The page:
Karzai orders takeover of air base after 'serious breach' of US pact

President accuses Washington of violating agreement to hand back Afghan inmates

Kabul

President Hamid Karzai has ordered Afghan officials to take control of the prison at Bagram Air Base after accusing the United States of continuing to detain prisoners in a "serious breach" of a bilateral agreement signed in March.

At a meeting with the Afghan Minister of Defence, the Attorney General, and the commander of Bagram prison, Mr Karzai called for the "full Afghanisation" of the facility, according to a statement from the Presidential Palace.

The move follows the end of a two-month grace period for the handover of the prison from US to Afghan control, as agreed in a memorandum of understanding (MoU) signed by President Karzai and President Barack Obama. At present, prisoners captured after the agreement was signed are being held in administrative detention by American forces – a situation President Karzai described as a "serious breach" of the agreement.

The Palace, which has demanded a "complete transfer of [the prison's] authority", claims that even prisoners found innocent by the Afghan courts continue to be held.

The detention centre remains a controversial topic and one President Karzai has used to garner domestic support and show he is not solely beholden to foreign powers. In response, the US embassy said the MoU "contains reciprocal commitments to provide for the security of Afghan citizens, the ANSF [Afghan National Security Forces] and coalition forces by keeping captured enemy combatants from returning to the battlefield".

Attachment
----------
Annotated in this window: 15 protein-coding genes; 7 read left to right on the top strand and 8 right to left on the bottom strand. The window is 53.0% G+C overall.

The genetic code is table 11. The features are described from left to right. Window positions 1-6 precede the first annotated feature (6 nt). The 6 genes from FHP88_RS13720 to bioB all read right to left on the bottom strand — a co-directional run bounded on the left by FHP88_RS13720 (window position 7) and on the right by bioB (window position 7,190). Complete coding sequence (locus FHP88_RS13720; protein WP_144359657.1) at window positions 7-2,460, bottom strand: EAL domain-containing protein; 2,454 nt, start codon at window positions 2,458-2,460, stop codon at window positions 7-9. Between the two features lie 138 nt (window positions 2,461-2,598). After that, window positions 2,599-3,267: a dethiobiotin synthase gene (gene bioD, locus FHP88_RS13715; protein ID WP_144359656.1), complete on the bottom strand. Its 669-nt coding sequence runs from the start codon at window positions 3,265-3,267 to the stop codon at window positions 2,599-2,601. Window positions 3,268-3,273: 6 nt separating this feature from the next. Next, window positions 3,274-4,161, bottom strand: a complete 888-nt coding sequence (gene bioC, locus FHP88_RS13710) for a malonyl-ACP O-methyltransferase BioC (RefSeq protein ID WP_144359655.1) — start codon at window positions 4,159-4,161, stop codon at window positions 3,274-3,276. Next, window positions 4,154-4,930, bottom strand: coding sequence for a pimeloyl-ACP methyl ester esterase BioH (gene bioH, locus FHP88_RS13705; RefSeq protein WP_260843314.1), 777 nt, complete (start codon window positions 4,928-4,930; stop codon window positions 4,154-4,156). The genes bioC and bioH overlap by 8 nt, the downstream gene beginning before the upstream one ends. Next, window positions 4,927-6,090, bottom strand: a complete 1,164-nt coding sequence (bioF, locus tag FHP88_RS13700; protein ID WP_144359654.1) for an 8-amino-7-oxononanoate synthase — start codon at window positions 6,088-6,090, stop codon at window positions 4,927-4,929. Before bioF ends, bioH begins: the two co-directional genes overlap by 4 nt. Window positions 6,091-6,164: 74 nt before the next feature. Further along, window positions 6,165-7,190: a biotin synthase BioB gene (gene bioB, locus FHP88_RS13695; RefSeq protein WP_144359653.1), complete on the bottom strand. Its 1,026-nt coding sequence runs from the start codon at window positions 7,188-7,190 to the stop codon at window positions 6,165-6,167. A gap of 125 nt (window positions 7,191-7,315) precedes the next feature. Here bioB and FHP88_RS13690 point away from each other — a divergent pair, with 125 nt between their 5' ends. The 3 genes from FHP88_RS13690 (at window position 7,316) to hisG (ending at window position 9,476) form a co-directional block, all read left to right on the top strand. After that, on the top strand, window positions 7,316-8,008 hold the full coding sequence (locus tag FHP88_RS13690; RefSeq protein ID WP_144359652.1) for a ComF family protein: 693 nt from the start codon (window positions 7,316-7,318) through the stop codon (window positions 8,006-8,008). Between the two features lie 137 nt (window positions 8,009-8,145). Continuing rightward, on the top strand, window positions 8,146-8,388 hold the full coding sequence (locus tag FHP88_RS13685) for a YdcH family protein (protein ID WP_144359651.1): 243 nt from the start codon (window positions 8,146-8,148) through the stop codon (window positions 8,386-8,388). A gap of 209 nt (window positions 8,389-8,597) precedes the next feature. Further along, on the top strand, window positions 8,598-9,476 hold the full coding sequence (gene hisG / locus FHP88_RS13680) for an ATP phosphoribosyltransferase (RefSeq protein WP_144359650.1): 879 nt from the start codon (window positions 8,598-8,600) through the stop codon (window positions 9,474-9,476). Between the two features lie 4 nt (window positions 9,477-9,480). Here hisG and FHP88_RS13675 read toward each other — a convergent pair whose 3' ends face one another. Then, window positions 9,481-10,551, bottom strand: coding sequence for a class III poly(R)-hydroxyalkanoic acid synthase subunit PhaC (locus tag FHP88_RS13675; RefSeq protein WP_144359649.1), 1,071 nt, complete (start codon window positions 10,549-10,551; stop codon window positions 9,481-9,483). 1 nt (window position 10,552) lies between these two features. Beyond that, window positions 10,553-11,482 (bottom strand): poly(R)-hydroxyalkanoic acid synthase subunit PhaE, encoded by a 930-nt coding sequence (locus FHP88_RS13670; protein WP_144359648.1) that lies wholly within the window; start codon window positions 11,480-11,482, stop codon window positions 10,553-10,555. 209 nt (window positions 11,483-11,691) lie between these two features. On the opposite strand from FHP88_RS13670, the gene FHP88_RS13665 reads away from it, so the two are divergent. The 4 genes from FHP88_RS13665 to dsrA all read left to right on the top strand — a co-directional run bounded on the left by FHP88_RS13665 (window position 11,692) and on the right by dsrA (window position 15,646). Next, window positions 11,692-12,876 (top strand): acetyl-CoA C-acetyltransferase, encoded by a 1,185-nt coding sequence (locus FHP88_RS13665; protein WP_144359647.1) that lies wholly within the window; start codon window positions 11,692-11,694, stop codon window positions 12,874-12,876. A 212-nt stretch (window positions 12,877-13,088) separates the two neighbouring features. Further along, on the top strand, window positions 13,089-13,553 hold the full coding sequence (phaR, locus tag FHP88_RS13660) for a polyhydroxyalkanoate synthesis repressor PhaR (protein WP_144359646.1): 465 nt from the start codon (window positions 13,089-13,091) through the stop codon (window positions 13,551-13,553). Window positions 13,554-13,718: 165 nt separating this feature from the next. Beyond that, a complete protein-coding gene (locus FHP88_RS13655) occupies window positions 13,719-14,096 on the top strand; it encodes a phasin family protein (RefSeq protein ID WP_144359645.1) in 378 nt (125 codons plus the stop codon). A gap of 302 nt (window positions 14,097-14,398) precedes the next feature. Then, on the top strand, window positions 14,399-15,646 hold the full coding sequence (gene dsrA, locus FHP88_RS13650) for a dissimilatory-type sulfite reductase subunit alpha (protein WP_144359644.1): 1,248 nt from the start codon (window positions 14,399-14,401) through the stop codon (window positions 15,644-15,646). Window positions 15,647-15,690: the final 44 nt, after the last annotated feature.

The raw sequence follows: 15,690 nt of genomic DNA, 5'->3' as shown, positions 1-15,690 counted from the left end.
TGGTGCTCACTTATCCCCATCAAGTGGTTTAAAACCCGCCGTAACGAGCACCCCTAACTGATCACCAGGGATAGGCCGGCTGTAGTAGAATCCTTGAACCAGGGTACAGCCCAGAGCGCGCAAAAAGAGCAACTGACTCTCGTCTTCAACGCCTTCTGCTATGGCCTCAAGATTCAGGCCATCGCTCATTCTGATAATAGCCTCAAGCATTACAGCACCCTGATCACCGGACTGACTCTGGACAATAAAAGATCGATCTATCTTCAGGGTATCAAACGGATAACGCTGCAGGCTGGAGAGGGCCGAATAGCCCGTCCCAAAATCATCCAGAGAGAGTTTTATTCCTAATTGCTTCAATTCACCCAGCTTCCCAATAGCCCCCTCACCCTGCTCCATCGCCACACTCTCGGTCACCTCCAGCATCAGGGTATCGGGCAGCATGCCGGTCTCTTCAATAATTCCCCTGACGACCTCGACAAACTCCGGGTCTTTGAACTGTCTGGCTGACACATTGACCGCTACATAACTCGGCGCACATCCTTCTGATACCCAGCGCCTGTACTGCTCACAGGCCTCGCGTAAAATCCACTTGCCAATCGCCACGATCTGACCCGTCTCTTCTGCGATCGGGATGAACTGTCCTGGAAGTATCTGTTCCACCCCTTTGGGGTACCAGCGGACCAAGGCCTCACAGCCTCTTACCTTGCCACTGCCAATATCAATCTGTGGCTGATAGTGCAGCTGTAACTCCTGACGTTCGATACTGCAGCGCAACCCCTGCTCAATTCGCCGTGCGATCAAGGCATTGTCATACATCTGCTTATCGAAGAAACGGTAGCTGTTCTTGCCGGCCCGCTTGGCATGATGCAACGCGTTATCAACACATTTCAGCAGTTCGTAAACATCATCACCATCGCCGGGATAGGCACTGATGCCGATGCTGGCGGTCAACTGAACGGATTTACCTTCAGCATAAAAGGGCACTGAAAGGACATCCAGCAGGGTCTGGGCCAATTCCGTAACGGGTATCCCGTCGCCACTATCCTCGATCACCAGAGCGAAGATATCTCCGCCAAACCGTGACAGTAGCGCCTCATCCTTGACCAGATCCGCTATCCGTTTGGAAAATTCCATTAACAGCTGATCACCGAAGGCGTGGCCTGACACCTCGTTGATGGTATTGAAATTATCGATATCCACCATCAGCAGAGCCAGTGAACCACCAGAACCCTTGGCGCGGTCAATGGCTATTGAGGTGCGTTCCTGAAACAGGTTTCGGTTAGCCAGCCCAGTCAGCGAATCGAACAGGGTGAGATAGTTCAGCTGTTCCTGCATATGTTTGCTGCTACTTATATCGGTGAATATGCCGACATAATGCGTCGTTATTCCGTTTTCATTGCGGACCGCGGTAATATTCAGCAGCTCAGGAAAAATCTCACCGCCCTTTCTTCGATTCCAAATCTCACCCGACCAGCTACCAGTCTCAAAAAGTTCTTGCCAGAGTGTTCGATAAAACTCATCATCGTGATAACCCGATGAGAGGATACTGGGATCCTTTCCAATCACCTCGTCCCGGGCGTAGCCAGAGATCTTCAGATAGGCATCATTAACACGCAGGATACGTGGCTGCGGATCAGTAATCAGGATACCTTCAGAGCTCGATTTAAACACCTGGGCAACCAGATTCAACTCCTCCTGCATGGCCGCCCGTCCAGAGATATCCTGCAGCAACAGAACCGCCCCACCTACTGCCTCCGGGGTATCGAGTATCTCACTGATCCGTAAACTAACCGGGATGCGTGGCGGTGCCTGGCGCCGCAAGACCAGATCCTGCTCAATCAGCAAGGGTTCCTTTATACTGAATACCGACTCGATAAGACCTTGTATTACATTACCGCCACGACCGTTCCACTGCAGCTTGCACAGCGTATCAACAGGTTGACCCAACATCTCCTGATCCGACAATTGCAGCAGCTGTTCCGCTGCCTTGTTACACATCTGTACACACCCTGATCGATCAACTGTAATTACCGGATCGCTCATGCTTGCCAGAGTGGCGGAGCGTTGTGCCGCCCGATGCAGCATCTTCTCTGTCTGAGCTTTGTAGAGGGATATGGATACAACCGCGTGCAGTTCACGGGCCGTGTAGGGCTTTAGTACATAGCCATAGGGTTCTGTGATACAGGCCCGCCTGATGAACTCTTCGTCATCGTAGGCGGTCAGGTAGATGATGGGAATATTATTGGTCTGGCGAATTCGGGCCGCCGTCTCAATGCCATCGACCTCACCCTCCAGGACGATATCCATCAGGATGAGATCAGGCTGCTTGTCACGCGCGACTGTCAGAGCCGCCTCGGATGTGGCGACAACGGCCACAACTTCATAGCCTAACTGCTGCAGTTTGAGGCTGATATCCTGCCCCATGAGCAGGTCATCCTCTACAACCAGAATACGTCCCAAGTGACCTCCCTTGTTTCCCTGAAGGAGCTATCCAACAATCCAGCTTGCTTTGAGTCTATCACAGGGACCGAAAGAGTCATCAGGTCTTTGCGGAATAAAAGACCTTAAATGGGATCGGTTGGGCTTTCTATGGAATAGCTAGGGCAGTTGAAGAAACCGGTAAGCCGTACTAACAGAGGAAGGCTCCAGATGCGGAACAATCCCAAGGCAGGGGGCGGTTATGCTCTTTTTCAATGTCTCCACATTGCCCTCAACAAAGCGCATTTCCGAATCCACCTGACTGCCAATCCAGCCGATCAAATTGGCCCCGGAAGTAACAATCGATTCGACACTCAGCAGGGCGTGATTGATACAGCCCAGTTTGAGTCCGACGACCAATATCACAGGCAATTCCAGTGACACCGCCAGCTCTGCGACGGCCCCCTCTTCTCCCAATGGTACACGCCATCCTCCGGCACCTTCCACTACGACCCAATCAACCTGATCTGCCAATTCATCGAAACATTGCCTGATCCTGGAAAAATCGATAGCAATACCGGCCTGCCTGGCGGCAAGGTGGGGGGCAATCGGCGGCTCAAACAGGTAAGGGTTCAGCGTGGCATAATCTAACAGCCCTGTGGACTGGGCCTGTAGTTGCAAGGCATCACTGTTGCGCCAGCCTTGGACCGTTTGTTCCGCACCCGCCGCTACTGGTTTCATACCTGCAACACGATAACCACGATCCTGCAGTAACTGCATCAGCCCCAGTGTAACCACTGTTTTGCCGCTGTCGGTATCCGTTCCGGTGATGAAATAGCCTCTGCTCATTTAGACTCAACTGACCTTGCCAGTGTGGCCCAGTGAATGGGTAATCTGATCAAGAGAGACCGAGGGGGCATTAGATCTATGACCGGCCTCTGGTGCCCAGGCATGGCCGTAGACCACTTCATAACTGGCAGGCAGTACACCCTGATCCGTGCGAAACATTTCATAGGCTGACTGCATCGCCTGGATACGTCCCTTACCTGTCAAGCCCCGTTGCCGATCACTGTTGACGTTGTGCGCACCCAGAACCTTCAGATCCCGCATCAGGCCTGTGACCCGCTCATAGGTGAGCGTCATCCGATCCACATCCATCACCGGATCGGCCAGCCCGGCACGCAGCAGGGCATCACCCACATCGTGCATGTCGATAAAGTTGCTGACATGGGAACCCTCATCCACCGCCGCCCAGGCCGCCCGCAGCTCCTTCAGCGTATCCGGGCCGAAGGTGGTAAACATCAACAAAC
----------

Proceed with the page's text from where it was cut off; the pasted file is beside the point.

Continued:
And, though the statement concludes that the US remains "confident" that a solution will be found, the reference to detaining fighters illustrates America's fear that, with the Afghans in charge, hardened militants will be allowed to run loose by a justice system that has a long way to go to be effective.

"The MoU was supposed to transfer the detainees that were already held by the Americans into the Afghan system," a rule of law consultant working in Afghanistan said.

"The problem was that that agreement covered the people that were captured before that agreement was signed. So everyone after that agreement was in limbo. And the Americans were just taking them in because they hadn't come up with any sort of mechanism on how to deal with that. Now the Afghans and the Americans are disagreeing on whether they have come up with [a solution] or not," the consultant added.

"But the Americans are happy with the fact that a lot of people don't understand what's going on because the Afghans aren't quite ready to take over this responsibility and, besides that, for the Afghans, for civil society, the administrative detention part of this is against the law of Afghanistan."

Dr Wadir Safi, a professor in the law faculty of Kabul University and the head of the international relations faculty, agrees that detainees found not guilty by the Afghan legal system should be freed; that the prison should be handed over now that the two-month transition period has expired; and that the courts should be in agreement with the Afghan constitution.

But Dr Safi agrees with the foreign consultant's concerns about the Afghan justice system.

Timeline: Bagram

December 2001 Nato takes over the former Soviet air base following the overthrow of the Taliban, using it as a detention centre.

December 2002 Two prisoners die in the prison after being tortured. Several US soldiers are later found guilty of abuse but are punished by no more than a few months in prison.

June 2004 British resident Binyam Mohamed is interrogated in Bagram several times – with allegations that he was kept in constant darkness and bombarded with loud music – before being taken to Guantanamo.

July 2005 Four terrorism suspects escape after picking the locks on their cells and walking out at night.

April 2010 A BBC investigation claims Afghan prisoners have been abused in a "secret jail" at Bagram.

September 2012 The US hands Bagram and its 3,000 detainees back to local forces, but the memorandum of understanding is not legally binding and tensions between Kabul and Washington remain.

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